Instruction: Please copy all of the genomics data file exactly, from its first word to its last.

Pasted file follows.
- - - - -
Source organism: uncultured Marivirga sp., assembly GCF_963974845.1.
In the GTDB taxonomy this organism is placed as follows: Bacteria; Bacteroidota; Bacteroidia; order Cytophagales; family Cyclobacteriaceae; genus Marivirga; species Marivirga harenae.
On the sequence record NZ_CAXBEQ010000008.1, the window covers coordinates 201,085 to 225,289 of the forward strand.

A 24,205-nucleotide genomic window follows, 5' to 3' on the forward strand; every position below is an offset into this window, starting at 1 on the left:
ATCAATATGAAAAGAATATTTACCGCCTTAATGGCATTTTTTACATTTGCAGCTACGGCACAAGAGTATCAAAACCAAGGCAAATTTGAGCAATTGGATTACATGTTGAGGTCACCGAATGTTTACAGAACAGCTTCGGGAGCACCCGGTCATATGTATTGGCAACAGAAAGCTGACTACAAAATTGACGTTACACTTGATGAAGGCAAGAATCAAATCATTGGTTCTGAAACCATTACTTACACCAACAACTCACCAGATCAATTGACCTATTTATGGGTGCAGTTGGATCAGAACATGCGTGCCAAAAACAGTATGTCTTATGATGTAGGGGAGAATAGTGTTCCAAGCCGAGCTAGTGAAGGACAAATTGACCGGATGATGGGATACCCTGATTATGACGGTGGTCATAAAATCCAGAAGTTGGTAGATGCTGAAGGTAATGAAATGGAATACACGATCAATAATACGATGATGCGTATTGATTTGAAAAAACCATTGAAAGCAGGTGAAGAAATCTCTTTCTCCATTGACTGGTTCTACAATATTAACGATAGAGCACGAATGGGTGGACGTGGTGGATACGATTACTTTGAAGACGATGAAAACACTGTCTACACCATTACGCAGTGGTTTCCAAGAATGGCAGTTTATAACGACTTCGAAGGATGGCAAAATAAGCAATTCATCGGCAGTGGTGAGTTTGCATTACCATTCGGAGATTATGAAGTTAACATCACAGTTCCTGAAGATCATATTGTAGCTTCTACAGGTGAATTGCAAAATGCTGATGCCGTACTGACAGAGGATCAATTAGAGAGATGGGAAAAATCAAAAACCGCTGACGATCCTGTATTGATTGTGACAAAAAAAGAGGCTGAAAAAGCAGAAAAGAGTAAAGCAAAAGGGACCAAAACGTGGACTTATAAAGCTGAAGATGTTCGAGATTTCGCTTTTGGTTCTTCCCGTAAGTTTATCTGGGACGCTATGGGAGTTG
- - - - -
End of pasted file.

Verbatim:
Source organism: uncultured Marivirga sp., assembly GCF_963974845.1.
In the GTDB taxonomy this organism is placed as follows: Bacteria; Bacteroidota; Bacteroidia; order Cytophagales; family Cyclobacteriaceae; genus Marivirga; species Marivirga harenae.
On the sequence record NZ_CAXBEQ010000008.1, the window covers coordinates 201,085 to 225,289 of the forward strand.

A 24,205-nucleotide genomic window follows, 5' to 3' on the forward strand; every position below is an offset into this window, starting at 1 on the left:
ATCAATATGAAAAGAATATTTACCGCCTTAATGGCATTTTTTACATTTGCAGCTACGGCACAAGAGTATCAAAACCAAGGCAAATTTGAGCAATTGGATTACATGTTGAGGTCACCGAATGTTTACAGAACAGCTTCGGGAGCACCCGGTCATATGTATTGGCAACAGAAAGCTGACTACAAAATTGACGTTACACTTGATGAAGGCAAGAATCAAATCATTGGTTCTGAAACCATTACTTACACCAACAACTCACCAGATCAATTGACCTATTTATGGGTGCAGTTGGATCAGAACATGCGTGCCAAAAACAGTATGTCTTATGATGTAGGGGAGAATAGTGTTCCAAGCCGAGCTAGTGAAGGACAAATTGACCGGATGATGGGATACCCTGATTATGACGGTGGTCATAAAATCCAGAAGTTGGTAGATGCTGAAGGTAATGAAATGGAATACACGATCAATAATACGATGATGCGTATTGATTTGAAAAAACCATTGAAAGCAGGTGAAGAAATCTCTTTCTCCATTGACTGGTTCTACAATATTAACGATAGAGCACGAATGGGTGGACGTGGTGGATACGATTACTTTGAAGACGATGAAAACACTGTCTACACCATTACGCAGTGGTTTCCAAGAATGGCAGTTTATAACGACTTCGAAGGATGGCAAAATAAGCAATTCATCGGCAGTGGTGAGTTTGCATTACCATTCGGAGATTATGAAGTTAACATCACAGTTCCTGAAGATCATATTGTAGCTTCTACAGGTGAATTGCAAAATGCTGATGCCGTACTGACAGAGGATCAATTAGAGAGATGGGAAAAATCAAAAACCGCTGACGATCCTGTATTGATTGTGACAAAAAAAGAGGCTGAAAAAGCAGAAAAGAGTAAAGCAAAAGGGACCAAAACGTGGACTTATAAAGCTGAAGATGTTCGAGATTTCGCTTTTGGTTCTTCCCGTAAGTTTATCTGGGACGCTATGGGAGTTG